Utah Jazz: Comparisons inevitable between Jazz, Pacers

Published: Tuesday, Dec. 3 2013 10:05 p.m. MST

Utah Jazz shooting guard Gordon Hayward (20) drives past Houston Rockets shooting guard James Harden (13) off the screen of Utah Jazz power forward Derrick Favors (15) during a game at EnergySolutions Arena on Monday, December 2, 2013.

Matt Gade, Deseret News

SALT LAKE CITY — The comparisons between the Utah Jazz and Indiana Pacers, and between the two teams' up-and-coming stars, Gordon Hayward and Paul George, are inevitable.

Both teams are so-called "small-market" NBA franchises that, way back in the day, formerly fielded championship teams in the old American Basketball Association.

Now they're both trying to somehow, someday find their way to the top in a league in which championships generally wind up in much bigger markets like Miami, Los Angeles, Boston, Chicago, Dallas, Houston or Detroit.

In fact, over the last 30 years, all but four NBA titles have landed in one of those seven cities.

The exception to that unwritten rule? San Antonio, which has taken home the top prize four times since 1999 and gives teams like the Jazz and Pacers hope that, maybe sometime, it can happen for them, too.

This season, that dream could definitely be turned into a reality for Indiana, which brings the NBA's best record (16-2) and one of its best all-around players, George, into town Wednesday night to tangle with the Jazz at EnergySolutions Arena.

Indeed, the Pacers have emerged as the small-market championship threat that the Jazz were back in the Stockton-Malone glory days of the late-1990s. And George has become the difference-making player that the Jazz hope Hayward might be someday.

One thing that makes the Pacers so tough to beat is their defense, which leads the league by allowing opponents an average of just 87.6 points per game — the only team in the league that's giving up less than 91.8 ppg. The Pacers have also limited their opponents to a league-best 39.5 shooting percentage from the field.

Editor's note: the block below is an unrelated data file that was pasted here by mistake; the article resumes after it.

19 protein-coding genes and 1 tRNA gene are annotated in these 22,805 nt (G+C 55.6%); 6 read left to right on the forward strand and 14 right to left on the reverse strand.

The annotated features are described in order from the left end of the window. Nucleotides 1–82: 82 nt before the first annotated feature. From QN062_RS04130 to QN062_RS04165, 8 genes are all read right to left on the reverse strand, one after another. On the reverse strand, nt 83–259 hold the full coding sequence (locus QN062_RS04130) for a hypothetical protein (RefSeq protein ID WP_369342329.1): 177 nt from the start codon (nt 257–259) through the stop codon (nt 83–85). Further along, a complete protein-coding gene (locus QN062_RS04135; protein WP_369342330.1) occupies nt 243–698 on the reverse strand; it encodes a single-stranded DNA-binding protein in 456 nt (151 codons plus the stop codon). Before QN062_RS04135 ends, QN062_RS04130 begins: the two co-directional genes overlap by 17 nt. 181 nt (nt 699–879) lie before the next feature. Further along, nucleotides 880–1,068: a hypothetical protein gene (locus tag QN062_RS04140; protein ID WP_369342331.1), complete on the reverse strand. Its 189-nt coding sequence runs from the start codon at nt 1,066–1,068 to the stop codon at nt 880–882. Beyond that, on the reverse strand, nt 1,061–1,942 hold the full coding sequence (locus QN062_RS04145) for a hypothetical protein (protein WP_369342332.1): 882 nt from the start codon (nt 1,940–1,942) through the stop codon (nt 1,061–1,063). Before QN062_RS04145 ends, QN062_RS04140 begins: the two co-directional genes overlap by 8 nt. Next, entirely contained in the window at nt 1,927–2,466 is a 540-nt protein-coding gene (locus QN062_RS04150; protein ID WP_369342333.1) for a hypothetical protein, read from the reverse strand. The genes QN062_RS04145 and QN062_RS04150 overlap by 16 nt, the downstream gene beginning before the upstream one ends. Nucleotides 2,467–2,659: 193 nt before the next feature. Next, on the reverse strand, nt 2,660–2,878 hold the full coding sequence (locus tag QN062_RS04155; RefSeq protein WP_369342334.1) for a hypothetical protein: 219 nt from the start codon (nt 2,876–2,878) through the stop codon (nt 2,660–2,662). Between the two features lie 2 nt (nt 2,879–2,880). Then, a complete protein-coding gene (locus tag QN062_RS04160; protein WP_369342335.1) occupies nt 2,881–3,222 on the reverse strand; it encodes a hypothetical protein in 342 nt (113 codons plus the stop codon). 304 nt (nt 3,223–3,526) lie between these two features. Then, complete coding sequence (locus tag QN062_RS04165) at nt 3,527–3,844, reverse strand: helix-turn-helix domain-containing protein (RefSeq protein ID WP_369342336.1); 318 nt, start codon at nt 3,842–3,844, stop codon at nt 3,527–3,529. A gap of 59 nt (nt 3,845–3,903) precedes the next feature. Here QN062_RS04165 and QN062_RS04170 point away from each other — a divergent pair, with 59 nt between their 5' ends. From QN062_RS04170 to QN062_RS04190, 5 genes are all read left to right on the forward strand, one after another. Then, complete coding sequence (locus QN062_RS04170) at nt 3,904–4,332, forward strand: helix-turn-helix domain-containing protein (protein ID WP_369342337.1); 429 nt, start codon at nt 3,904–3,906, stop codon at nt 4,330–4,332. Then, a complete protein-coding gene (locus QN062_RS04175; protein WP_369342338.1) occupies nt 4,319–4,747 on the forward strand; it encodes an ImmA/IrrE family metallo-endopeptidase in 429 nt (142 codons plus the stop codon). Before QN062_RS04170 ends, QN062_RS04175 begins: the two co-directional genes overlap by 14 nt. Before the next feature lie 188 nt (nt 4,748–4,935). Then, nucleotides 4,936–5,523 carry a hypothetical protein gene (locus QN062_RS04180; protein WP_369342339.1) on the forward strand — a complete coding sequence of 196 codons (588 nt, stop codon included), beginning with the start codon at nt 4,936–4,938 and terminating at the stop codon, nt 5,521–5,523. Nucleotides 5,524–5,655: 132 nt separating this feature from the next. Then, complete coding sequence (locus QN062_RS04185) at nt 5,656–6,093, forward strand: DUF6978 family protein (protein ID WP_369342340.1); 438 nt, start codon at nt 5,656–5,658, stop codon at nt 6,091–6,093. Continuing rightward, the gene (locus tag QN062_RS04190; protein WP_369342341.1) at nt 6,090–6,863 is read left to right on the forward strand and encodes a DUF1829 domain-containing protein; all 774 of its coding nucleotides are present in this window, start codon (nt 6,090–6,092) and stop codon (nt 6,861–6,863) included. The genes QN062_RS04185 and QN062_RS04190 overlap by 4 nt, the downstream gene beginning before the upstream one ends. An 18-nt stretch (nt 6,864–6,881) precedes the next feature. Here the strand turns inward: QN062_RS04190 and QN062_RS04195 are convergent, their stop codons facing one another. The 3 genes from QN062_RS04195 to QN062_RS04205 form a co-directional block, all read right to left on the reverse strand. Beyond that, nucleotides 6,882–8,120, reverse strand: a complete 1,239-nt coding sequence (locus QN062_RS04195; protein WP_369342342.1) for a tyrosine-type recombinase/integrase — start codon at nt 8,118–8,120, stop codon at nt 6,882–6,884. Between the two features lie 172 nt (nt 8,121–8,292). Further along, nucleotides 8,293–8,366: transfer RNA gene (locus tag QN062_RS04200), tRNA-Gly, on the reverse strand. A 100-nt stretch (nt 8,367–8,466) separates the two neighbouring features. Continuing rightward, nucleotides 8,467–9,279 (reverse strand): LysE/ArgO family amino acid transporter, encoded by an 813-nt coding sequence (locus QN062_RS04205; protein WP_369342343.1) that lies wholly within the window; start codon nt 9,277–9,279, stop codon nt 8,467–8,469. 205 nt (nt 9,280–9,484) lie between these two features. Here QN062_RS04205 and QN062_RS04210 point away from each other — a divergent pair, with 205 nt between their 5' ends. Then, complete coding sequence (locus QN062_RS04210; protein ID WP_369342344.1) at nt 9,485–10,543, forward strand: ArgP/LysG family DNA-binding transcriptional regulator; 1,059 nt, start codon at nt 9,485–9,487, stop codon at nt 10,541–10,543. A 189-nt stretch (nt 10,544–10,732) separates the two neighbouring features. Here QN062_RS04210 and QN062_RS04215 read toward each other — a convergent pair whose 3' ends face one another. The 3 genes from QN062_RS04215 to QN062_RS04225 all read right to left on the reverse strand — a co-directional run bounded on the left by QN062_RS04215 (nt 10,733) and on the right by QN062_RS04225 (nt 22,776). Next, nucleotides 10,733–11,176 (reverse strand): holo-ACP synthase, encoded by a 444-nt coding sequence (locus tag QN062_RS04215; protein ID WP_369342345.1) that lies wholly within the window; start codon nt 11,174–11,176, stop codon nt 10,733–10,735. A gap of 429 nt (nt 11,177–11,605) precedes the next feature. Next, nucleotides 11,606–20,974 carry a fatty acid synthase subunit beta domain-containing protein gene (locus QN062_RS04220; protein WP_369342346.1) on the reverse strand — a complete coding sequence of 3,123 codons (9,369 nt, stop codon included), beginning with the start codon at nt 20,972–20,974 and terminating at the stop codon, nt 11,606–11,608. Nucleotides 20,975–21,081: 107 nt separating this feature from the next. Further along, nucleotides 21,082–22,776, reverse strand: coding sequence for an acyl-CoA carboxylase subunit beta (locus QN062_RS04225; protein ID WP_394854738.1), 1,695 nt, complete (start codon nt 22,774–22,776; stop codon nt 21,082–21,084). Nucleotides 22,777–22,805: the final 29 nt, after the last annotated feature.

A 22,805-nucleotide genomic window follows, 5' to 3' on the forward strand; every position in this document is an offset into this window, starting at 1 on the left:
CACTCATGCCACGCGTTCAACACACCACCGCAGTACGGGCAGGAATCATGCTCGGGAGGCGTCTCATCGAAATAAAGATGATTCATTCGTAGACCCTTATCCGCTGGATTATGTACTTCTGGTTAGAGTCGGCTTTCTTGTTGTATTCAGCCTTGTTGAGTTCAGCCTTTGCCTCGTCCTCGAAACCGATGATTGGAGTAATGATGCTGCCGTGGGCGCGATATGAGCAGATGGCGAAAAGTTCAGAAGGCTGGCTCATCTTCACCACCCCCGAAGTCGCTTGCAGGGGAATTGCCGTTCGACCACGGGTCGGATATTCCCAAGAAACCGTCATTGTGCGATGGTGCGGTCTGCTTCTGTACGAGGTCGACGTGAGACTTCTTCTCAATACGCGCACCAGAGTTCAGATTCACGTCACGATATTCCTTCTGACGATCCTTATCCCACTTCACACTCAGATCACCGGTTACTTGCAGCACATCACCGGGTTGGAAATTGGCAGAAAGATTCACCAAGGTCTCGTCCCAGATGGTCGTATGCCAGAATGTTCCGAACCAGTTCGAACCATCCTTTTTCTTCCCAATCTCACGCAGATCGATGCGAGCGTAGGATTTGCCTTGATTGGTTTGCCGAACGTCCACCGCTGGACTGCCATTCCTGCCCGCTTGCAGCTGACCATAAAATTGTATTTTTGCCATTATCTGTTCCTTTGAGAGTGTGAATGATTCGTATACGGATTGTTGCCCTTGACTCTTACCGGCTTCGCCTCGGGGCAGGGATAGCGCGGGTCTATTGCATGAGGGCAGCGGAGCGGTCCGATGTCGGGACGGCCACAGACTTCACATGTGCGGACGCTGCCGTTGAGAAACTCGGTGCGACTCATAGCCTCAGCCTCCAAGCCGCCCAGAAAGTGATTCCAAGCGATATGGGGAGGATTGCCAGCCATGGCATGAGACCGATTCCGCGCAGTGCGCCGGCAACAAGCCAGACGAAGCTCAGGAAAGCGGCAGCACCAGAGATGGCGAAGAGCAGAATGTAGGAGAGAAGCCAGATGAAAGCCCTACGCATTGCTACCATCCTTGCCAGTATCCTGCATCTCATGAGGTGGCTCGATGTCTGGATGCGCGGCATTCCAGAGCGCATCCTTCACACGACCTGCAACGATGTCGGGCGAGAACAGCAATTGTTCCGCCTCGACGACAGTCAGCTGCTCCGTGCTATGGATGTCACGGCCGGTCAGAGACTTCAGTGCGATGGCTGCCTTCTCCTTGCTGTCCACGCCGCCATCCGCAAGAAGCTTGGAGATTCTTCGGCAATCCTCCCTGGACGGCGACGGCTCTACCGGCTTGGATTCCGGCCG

Utah coach Tyrone Corbin is certainly impressed with the way the Pacers are playing. And who wouldn't be?

"They're one of the best in the league right now in the way they play," Corbin said. "They play more traditionally and have two big guys on the floor most of the time.

"They control the paint. They're physical on the perimeter. Their guys get up in you and have their hands on you. They do a great job of communicating with each other, and they trust that if they get up in you, they trust that if they make a mistake then the next rotation the guy's gonna continue to come and the big guys, (Roy) Hibbert and the guys in the middle, are gonna control the paint for them.

"So offensively, you have to be really sharp in what you're doing because they try and take you out of what you want to do," he said.

Hayward, too, gives the Pacers plenty of credit for being a fierce defensive force.

"They are good all-around defensively, and that's why they're so good," he said. "If you get past the initial guy, then you've got another guy waiting on you.

"I think it's gonna be key for us to make sure when we get into the paint we're looking to kick out and looking to find other people that maybe might have a better shot, because they're good at contesting shots at the rim obviously with Roy Hibbert and some of the other players they have."

The Pacers suffered just their second loss of the season on Monday night at Portland, but it certainly wasn't George's fault.

After all, he poured in a career-high 43 points, including 15 — on five 3-pointers — in the last three minutes of the game. The 6-foot-9 George is averaging 24.9 points, the fourth-best figure in the league, along with 5.9 rebounds, 3.4 assists and 2.2 steals per game. He is shooting 47.6 percent from the field, including 41.2 percent from 3-point range, and 83.5 percent from the foul line.

The fourth-year swingman from Fresno State has scored 20 or more points in 15 of his team's 18 games.

Try out the new DeseretNews.com design!
try beta learn more
Get The Deseret News Everywhere